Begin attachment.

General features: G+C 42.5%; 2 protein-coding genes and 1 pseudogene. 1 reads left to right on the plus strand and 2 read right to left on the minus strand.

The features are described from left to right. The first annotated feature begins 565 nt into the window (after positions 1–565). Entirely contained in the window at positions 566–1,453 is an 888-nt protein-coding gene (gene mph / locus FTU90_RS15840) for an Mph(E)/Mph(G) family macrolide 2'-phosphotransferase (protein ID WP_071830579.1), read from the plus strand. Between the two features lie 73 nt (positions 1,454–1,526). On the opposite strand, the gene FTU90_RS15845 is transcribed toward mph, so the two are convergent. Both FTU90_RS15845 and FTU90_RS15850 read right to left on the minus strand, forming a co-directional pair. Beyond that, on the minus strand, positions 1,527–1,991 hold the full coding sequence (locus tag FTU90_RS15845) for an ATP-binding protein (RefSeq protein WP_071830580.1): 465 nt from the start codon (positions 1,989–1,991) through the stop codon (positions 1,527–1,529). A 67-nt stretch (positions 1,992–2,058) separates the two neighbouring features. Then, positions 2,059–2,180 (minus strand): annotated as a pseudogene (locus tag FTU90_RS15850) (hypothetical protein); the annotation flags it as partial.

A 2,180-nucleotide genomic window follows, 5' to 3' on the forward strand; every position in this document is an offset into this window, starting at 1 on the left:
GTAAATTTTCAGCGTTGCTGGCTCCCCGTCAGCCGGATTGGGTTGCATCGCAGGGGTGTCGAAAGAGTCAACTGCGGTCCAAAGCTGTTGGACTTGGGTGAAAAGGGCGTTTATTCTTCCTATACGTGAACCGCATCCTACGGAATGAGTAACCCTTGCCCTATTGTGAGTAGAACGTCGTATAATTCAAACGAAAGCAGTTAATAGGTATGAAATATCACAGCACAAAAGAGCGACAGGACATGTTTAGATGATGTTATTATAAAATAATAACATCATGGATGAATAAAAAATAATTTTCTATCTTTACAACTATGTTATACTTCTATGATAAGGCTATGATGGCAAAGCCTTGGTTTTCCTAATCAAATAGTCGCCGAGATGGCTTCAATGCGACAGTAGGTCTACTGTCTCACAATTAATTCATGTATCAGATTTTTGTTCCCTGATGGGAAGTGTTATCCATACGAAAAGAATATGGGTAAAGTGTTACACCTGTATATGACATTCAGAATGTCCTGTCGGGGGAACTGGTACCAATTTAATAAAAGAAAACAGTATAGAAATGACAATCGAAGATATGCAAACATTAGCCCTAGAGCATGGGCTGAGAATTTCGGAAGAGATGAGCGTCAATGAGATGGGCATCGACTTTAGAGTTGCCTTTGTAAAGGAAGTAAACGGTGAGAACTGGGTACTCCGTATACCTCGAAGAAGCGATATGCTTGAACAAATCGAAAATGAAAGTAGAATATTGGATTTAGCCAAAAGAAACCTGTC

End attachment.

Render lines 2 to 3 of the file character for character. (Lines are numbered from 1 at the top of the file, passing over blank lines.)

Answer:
The features are described from left to right. The first annotated feature begins 565 nt into the window (after positions 1–565). Entirely contained in the window at positions 566–1,453 is an 888-nt protein-coding gene (gene mph / locus FTU90_RS15840) for an Mph(E)/Mph(G) family macrolide 2'-phosphotransferase (protein ID WP_071830579.1), read from the plus strand. Between the two features lie 73 nt (positions 1,454–1,526). On the opposite strand, the gene FTU90_RS15845 is transcribed toward mph, so the two are convergent. Both FTU90_RS15845 and FTU90_RS15850 read right to left on the minus strand, forming a co-directional pair. Beyond that, on the minus strand, positions 1,527–1,991 hold the full coding sequence (locus tag FTU90_RS15845) for an ATP-binding protein (RefSeq protein WP_071830580.1): 465 nt from the start codon (positions 1,989–1,991) through the stop codon (positions 1,527–1,529). A 67-nt stretch (positions 1,992–2,058) separates the two neighbouring features. Then, positions 2,059–2,180 (minus strand): annotated as a pseudogene (locus tag FTU90_RS15850) (hypothetical protein); the annotation flags it as partial.

A 2,180-nucleotide genomic window follows, 5' to 3' on the forward strand; every position in this document is an offset into this window, starting at 1 on the left: